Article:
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Safe as houses? 150 years of returns revealed

12:30pm January 11 2018

Since 1870, Finland's housing market has delivered the highest annual real returns of 16 advanced countries, a study by economists has found. (Getty Images)

Fuelled by eye-watering gains in Sydney, Australia’s recent five-year property boom left many nations in its wake.

But longer term, Australia’s housing returns stack up less favourably compared to several other advanced countries, a new study from 1870 to 2015 has found.

Finland topped the table with an annual real rate of return from housing of 9.58 per cent, followed by fellow Nordic countries Sweden and Denmark at 8.3 per cent and 8.03 per cent, respectively, according to self-described world-first research from economists at the Federal Reserve Bank of San Francisco.

Australian housing delivered 6.37 per cent, 10th out of 16 countries. Returns were stronger in periods post 1950 and 1980, at 8.29 per cent and 7.16 per cent, respectively; suggesting weakness in the first half of the century lowered the overall result. Italian housing performed the worst at an annual return of 4.77 per cent. Although since 1980, Japan’s housing was found to have delivered an even weaker 3.58 per cent.  

The paper, titled “The Rate of Return on Everything”, covers 16 advanced economies and the four major asset classes of equities, housing, government bonds and bills, albeit over slightly different time periods. For example, Australia’s housing returns are from 1901-2015, whereas Finland’s was from 1920-2015 and the US from 1891-2015, which delivered a return of 6.03 per cent.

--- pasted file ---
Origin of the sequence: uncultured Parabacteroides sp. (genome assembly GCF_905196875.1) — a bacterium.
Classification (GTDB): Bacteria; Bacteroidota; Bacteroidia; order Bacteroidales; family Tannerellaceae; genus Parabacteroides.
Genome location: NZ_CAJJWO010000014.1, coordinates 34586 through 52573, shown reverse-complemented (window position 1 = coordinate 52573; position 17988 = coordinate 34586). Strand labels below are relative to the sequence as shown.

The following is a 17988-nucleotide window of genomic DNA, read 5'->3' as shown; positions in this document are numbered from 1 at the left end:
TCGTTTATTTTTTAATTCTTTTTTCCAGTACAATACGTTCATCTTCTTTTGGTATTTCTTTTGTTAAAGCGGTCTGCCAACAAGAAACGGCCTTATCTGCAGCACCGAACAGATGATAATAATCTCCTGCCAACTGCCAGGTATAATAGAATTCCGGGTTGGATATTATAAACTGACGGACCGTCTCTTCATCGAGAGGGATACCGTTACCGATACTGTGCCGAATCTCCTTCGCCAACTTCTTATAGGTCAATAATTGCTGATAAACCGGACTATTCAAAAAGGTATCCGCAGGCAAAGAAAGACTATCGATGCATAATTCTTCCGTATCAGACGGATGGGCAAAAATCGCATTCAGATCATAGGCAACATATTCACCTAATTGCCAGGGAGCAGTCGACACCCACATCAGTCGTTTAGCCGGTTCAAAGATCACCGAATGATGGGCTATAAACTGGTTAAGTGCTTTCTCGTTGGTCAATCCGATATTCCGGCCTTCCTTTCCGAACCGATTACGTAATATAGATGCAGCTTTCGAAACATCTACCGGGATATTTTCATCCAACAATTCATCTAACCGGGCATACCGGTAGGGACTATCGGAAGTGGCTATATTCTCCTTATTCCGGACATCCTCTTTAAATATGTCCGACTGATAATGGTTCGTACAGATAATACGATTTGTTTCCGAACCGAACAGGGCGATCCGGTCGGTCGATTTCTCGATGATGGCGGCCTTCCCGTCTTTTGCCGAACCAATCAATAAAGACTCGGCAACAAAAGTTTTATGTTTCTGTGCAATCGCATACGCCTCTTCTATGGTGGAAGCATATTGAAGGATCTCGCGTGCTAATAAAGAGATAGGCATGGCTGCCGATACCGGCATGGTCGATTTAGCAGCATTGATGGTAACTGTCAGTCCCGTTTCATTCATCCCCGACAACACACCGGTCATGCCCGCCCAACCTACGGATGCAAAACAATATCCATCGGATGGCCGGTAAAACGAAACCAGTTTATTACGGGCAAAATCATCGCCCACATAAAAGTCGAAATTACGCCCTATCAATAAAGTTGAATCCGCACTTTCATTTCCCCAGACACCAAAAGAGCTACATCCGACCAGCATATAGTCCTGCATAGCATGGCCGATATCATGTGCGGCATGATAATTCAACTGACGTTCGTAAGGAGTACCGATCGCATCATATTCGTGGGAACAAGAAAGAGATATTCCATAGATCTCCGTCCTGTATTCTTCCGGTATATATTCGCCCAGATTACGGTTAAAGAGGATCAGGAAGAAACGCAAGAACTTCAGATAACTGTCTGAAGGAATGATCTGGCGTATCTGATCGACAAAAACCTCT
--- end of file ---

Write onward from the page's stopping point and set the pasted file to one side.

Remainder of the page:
The authors claim that the findings challenge traditional assumptions and mark the first-ever analysis of long-term total returns from housing, based on prior work on house prices and new data on rents.  

“Residential real estate is the main asset in most household portfolios…but so far very little has been known about long-run returns on housing,” the paper states, adding housing wealth was on average roughly one half of national wealth in a typical economy. Australian residential property is worth $6.8 trillion, according to the Australian Bureau of Statistics.

Overall, the Federal Reserve Bank of San Francisco paper found that residential real estate and equities have delivered similar “high real total” annual gains of about 7 per cent, on average, split by housing outperformance prior to World War II and then equity – or stocks – performing better since, albeit with greater volatility.

This surprised the economists and raised questions around the risk and return investors were ascribing to assets: “The observation that housing returns are similar to equity returns, yet considerably less volatile, is puzzling. Diversification with real estate is admittedly harder than with equities.”

Drilling down further, the economists found housing generated higher risk-adjusted and compounded returns than equities, helped by lower volatility.